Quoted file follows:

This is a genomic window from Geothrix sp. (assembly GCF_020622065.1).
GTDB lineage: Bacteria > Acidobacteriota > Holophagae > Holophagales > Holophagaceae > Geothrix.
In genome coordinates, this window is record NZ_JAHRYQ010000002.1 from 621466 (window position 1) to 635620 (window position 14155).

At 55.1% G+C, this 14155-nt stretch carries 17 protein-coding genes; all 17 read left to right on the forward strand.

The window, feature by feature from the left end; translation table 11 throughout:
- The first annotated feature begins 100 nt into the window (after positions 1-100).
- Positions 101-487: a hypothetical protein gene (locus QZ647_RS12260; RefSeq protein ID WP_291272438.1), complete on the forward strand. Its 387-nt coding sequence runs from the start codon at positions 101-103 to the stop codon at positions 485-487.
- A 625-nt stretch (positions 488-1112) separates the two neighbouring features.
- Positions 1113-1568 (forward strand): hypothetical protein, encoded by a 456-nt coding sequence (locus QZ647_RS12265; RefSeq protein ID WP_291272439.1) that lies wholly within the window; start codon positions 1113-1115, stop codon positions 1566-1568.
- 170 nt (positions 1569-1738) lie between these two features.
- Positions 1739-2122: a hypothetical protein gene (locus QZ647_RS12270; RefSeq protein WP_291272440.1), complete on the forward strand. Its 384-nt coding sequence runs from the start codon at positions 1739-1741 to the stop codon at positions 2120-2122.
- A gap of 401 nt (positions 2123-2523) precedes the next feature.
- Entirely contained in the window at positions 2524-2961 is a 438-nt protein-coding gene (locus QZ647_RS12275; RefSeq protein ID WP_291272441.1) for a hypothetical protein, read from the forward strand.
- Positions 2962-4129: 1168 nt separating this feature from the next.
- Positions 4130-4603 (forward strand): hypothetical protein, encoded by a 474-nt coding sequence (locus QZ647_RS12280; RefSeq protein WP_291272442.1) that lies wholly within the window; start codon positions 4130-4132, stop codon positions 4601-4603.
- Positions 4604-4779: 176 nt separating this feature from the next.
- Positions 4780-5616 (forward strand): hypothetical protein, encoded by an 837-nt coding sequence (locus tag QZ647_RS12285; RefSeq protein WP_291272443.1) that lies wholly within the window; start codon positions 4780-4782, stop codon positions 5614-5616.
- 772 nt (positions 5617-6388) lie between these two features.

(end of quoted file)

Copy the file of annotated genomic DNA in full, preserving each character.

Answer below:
This is a genomic window from Geothrix sp. (assembly GCF_020622065.1).
GTDB lineage: Bacteria > Acidobacteriota > Holophagae > Holophagales > Holophagaceae > Geothrix.
In genome coordinates, this window is record NZ_JAHRYQ010000002.1 from 621466 (window position 1) to 635620 (window position 14155).

At 55.1% G+C, this 14155-nt stretch carries 17 protein-coding genes; all 17 read left to right on the forward strand.

The window, feature by feature from the left end; translation table 11 throughout:
- The first annotated feature begins 100 nt into the window (after positions 1-100).
- Positions 101-487: a hypothetical protein gene (locus QZ647_RS12260; RefSeq protein ID WP_291272438.1), complete on the forward strand. Its 387-nt coding sequence runs from the start codon at positions 101-103 to the stop codon at positions 485-487.
- A 625-nt stretch (positions 488-1112) separates the two neighbouring features.
- Positions 1113-1568 (forward strand): hypothetical protein, encoded by a 456-nt coding sequence (locus QZ647_RS12265; RefSeq protein ID WP_291272439.1) that lies wholly within the window; start codon positions 1113-1115, stop codon positions 1566-1568.
- 170 nt (positions 1569-1738) lie between these two features.
- Positions 1739-2122: a hypothetical protein gene (locus QZ647_RS12270; RefSeq protein WP_291272440.1), complete on the forward strand. Its 384-nt coding sequence runs from the start codon at positions 1739-1741 to the stop codon at positions 2120-2122.
- A gap of 401 nt (positions 2123-2523) precedes the next feature.
- Entirely contained in the window at positions 2524-2961 is a 438-nt protein-coding gene (locus QZ647_RS12275; RefSeq protein ID WP_291272441.1) for a hypothetical protein, read from the forward strand.
- Positions 2962-4129: 1168 nt separating this feature from the next.
- Positions 4130-4603 (forward strand): hypothetical protein, encoded by a 474-nt coding sequence (locus QZ647_RS12280; RefSeq protein WP_291272442.1) that lies wholly within the window; start codon positions 4130-4132, stop codon positions 4601-4603.
- Positions 4604-4779: 176 nt separating this feature from the next.
- Positions 4780-5616 (forward strand): hypothetical protein, encoded by an 837-nt coding sequence (locus tag QZ647_RS12285; RefSeq protein WP_291272443.1) that lies wholly within the window; start codon positions 4780-4782, stop codon positions 5614-5616.
- 772 nt (positions 5617-6388) lie between these two features.